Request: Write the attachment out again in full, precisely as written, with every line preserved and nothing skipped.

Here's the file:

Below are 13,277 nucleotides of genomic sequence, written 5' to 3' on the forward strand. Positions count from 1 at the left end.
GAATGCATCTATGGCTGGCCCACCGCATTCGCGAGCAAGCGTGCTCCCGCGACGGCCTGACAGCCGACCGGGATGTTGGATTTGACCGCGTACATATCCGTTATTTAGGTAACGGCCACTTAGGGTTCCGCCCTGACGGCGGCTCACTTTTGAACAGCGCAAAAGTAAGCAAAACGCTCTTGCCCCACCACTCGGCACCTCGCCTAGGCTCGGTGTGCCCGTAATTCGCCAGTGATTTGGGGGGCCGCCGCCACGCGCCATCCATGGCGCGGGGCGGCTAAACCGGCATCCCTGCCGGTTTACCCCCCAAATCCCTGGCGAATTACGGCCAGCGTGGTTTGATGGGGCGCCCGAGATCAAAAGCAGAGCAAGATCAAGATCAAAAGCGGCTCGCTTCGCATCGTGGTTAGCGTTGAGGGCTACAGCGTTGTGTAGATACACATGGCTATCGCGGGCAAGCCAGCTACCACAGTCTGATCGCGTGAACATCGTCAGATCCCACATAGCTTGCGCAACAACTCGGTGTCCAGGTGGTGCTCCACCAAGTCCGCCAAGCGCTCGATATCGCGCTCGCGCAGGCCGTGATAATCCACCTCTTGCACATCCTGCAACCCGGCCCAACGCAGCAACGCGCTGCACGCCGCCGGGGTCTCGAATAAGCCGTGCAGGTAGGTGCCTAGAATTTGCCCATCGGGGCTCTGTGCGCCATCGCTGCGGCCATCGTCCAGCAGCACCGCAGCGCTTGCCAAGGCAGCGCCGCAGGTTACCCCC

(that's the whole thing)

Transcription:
Below are 13,277 nucleotides of genomic sequence, written 5' to 3' on the forward strand. Positions count from 1 at the left end.
GAATGCATCTATGGCTGGCCCACCGCATTCGCGAGCAAGCGTGCTCCCGCGACGGCCTGACAGCCGACCGGGATGTTGGATTTGACCGCGTACATATCCGTTATTTAGGTAACGGCCACTTAGGGTTCCGCCCTGACGGCGGCTCACTTTTGAACAGCGCAAAAGTAAGCAAAACGCTCTTGCCCCACCACTCGGCACCTCGCCTAGGCTCGGTGTGCCCGTAATTCGCCAGTGATTTGGGGGGCCGCCGCCACGCGCCATCCATGGCGCGGGGCGGCTAAACCGGCATCCCTGCCGGTTTACCCCCCAAATCCCTGGCGAATTACGGCCAGCGTGGTTTGATGGGGCGCCCGAGATCAAAAGCAGAGCAAGATCAAGATCAAAAGCGGCTCGCTTCGCATCGTGGTTAGCGTTGAGGGCTACAGCGTTGTGTAGATACACATGGCTATCGCGGGCAAGCCAGCTACCACAGTCTGATCGCGTGAACATCGTCAGATCCCACATAGCTTGCGCAACAACTCGGTGTCCAGGTGGTGCTCCACCAAGTCCGCCAAGCGCTCGATATCGCGCTCGCGCAGGCCGTGATAATCCACCTCTTGCACATCCTGCAACCCGGCCCAACGCAGCAACGCGCTGCACGCCGCCGGGGTCTCGAATAAGCCGTGCAGGTAGGTGCCTAGAATTTGCCCATCGGGGCTCTGTGCGCCATCGCTGCGGCCATCGTCCAGCAGCACCGCAGCGCTTGCCAAGGCAGCGCCGCAGGTTACCCCC